As I step off my soapbox, let me share the true reason for this post: Finnish researchers have discovered a potential treatment for vaginal atrophy for women who cannot use or choose to forgo systemic or topical estrogen therapy — sea buckthorn oil. Sea buckthorn oil is derived from the fruit of deciduous shrubs and has long been used in Central Asia to treat inflamed genital organs and uteri. When it is ingested, it has been shown in clinical studies to positively affect blood fats, dry eye, the aggregation of platelets that can cause heart disease and even reduce system-wide inflammation. Woo-woo? Hardly; my point is that sea buckthorn oil has been studied in scientifically-sound, clinical trials.

In a study published online in the journal Maturitas, 116 women were asked to take sea buckthorn oil (3 capsules, or 3 gm daily) or placebo for three months. Vaginal mucous membranes were examined both at the beginning of the trial and at the end and were analyzed for elasticity, integrity, moisture and fluid. The women were asked to score the severity of their symptoms — vaginal dryness, burning and itching — at the beginning, middle and end of the trial and also and also kept diaries on other menopausal symptoms.

Sea buckthorn oil was shown to significantly improve the integrity of the vaginal lining by about 50% compared to placebo; women taking the oil trended toward increases in their vaginal health index, which was a composite of all vaginal atrophy symptom scores (i.e. elasticity, integrity, moisture, fluid and pH). Sea buckthorn oil also appeared to decrease night sweats but did not appear to benefit other menopausal symptoms. Moreover, while the women taking the oil experienced improvements in their vaginal symptoms from the start to the end of the study, the difference compared to placebo was not significant enough to demonstrate the lack of a placebo effect and clearly, more research is needed. Another important finding was the lack of effect on cell types, which indicates that sea buckthorn oil does not have an estrogen effect. Finally, common side effects, which affected both groups about equally, included GI symptoms. Because sea buckthorn oil may slow clotting, it is not recommended that it be taken along with other agents that likewise, affect clotting, such as aspirin, ibuprofen and warfarin.

It is unclear whether or not topical use of sea buckthorn oil might provide greater comfort without some of the GI side effects. A quick search shows that it is readily available online and depending on the formulation, retails for anywhere from $12 to $30. As always, use caution and speak to a knowledgeable practitioner before starting any regimen with sea buckthorn oil. Most importantly, it is nice to know that researchers continue to explore avenues other than hormones for common conditions like vaginal atrophy.


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Friday Folly: Does your romantic life need a spicy boost?!

Posted by on Sep 27, 2013 in sexual health | 0 comments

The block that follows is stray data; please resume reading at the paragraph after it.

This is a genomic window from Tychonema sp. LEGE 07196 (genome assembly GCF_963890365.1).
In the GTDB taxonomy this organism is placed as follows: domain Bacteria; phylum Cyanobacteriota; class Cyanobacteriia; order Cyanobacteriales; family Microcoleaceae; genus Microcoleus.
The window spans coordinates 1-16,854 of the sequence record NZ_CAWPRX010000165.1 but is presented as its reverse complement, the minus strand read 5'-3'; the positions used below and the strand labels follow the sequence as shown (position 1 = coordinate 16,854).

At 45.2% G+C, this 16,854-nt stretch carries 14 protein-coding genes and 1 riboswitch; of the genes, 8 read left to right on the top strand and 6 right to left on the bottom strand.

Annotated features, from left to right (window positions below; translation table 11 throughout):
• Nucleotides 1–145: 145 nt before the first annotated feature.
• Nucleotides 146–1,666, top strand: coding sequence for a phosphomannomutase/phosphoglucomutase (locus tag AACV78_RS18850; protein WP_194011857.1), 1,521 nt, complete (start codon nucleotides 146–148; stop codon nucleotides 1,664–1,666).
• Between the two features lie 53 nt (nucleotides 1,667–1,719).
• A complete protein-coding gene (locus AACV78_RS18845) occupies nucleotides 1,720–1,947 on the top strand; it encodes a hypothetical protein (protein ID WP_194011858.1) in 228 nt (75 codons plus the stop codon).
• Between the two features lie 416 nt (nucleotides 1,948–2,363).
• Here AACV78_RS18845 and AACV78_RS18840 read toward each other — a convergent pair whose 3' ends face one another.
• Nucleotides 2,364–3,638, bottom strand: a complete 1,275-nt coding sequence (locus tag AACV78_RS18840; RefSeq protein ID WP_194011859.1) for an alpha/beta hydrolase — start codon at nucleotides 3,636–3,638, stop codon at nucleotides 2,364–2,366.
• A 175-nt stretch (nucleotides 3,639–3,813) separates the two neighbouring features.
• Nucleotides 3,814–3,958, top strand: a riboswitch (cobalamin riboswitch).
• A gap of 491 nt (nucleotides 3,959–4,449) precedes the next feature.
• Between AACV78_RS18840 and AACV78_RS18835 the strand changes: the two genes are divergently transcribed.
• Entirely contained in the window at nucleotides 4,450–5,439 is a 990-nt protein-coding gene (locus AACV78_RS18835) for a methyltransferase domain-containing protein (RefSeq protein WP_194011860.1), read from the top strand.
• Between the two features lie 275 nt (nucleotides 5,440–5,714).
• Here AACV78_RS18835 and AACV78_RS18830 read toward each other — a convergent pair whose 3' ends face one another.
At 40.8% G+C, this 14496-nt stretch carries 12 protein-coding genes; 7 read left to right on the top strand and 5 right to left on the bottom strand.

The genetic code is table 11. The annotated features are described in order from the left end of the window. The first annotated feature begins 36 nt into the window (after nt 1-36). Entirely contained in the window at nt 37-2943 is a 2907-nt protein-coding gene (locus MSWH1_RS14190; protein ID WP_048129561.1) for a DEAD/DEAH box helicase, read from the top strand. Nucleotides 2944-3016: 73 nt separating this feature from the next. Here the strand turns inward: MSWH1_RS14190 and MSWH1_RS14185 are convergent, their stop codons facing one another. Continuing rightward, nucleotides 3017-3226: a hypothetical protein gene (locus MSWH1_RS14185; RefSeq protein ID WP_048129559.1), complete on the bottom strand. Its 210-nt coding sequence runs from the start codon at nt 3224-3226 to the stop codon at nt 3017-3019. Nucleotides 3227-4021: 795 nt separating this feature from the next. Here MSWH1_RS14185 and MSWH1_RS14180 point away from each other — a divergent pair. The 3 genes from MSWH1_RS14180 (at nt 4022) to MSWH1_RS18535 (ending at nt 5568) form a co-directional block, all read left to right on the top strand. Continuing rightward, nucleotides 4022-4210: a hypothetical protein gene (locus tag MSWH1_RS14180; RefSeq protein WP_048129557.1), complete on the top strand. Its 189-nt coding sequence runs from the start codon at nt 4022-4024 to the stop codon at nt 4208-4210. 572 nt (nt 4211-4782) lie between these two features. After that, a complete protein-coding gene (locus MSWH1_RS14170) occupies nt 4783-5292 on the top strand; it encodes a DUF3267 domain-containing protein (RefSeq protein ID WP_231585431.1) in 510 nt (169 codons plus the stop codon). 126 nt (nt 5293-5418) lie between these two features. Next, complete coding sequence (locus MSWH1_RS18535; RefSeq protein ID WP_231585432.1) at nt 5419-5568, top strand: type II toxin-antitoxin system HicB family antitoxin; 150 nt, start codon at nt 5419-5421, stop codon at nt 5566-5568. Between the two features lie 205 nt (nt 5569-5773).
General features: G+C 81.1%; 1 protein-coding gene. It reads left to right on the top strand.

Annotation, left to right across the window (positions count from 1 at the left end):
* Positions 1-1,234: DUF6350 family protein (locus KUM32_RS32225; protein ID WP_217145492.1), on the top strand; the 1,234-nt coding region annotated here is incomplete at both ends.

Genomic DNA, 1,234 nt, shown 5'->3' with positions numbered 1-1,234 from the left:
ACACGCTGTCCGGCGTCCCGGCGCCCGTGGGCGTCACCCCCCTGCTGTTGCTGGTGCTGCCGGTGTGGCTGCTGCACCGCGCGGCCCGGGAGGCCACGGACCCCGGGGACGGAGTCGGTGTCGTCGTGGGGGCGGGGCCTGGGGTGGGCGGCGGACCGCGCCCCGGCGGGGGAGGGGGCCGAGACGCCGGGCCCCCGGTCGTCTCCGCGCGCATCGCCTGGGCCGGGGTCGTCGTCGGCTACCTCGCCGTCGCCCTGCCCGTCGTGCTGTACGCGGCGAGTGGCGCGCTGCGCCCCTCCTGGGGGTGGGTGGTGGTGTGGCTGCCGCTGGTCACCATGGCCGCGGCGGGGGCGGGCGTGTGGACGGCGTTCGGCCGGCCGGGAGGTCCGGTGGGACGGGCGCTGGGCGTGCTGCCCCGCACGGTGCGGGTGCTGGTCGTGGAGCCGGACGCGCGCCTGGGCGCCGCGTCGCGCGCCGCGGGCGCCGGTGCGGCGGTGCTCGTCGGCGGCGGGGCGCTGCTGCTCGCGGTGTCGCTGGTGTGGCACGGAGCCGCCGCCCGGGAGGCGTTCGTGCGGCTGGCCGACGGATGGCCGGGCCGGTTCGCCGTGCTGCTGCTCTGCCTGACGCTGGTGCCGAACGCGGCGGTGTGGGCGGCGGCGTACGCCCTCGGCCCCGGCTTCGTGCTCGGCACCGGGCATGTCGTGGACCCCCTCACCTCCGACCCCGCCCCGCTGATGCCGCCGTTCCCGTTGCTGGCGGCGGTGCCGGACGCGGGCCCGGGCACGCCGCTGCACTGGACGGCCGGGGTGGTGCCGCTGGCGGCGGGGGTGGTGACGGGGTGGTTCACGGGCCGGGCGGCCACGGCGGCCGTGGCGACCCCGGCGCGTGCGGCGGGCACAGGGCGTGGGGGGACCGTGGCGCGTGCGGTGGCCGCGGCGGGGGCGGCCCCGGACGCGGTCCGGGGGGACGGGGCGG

Ever since I first subscribed to Birchbox, I’ve been intrigued by monthly subscription services. I’ve given gifts of Bespoke to the favourite men in my life and ConciousBox to my health and eco savvy friends. Everyone who has received the monthly surprises in these boxes has been delighted. So, I am delighted to see that subscriptions have also moved into the boudoir.

I stumbled across SpicySubscriptions yesterday afternoon when I was taking a break from an otherwise hectic day. And, I love the idea of a gift of love to one who deserves it most: you.

I’ve not tried the Spice Box, but the idea is simple: monthly deliveries of lubricants, condoms, massage oils, candles, fragrances, sexual educational books, games, costumes, toys and lingerie to take the spice out of the kitchen and into the bedroom.

Sex during menopause can be challenging; women often have to deal with issues of vaginal dryness, a lack of desire or fatigue, all elements that can lead to sexual dysfunction. Not all of these problems can be conquered by a few toys or lubricant, but boy, oh, boy, shaking up the trees a bit sure can change one’s perspective and perhaps restore some of that lost luster.

I’ve not personally tried SpicySubscriptions so I cannot vouch for the quality of the products nor the company itself. However, I would gladly sign up for the  ‘toy of the month’ or ‘spice box’ subscription just as I have signed up for BirchBox.

What do you think? Is Spice Box worth a Friday Fling?

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Wednesday Bubble: How Dry Am I? How Dry Are You?

Posted by on Jul 24, 2013 in vaginal atrophy, vaginal dryness | 1 comment



Puzzle me this:

What do vaginal dryness and technology have in common?

Evidently, the folks at RuJuVey want your help in finding out. But first, let’s talk about the issue of vaginal dryness.  Vaginal dryness is a characteristic of vaginal atrophy — a thinning of the vaginal tissue that results as estrogen declines. It affects as many as half of all women as they go through menopause and although vaginal atrophy can occur during anytime in a woman’s life, it’s prevalence does increase with aging. And so do the accompanying symptoms of dryness, pain during intercourse, irritation, post-intercourse bleeding and of course, a decline in sexual desire and functioning as a result. While topical estrogen is certainly an option and prescribed by many clinicians for this problem, it’s always nice to have non-prescription alternatives that work just as well.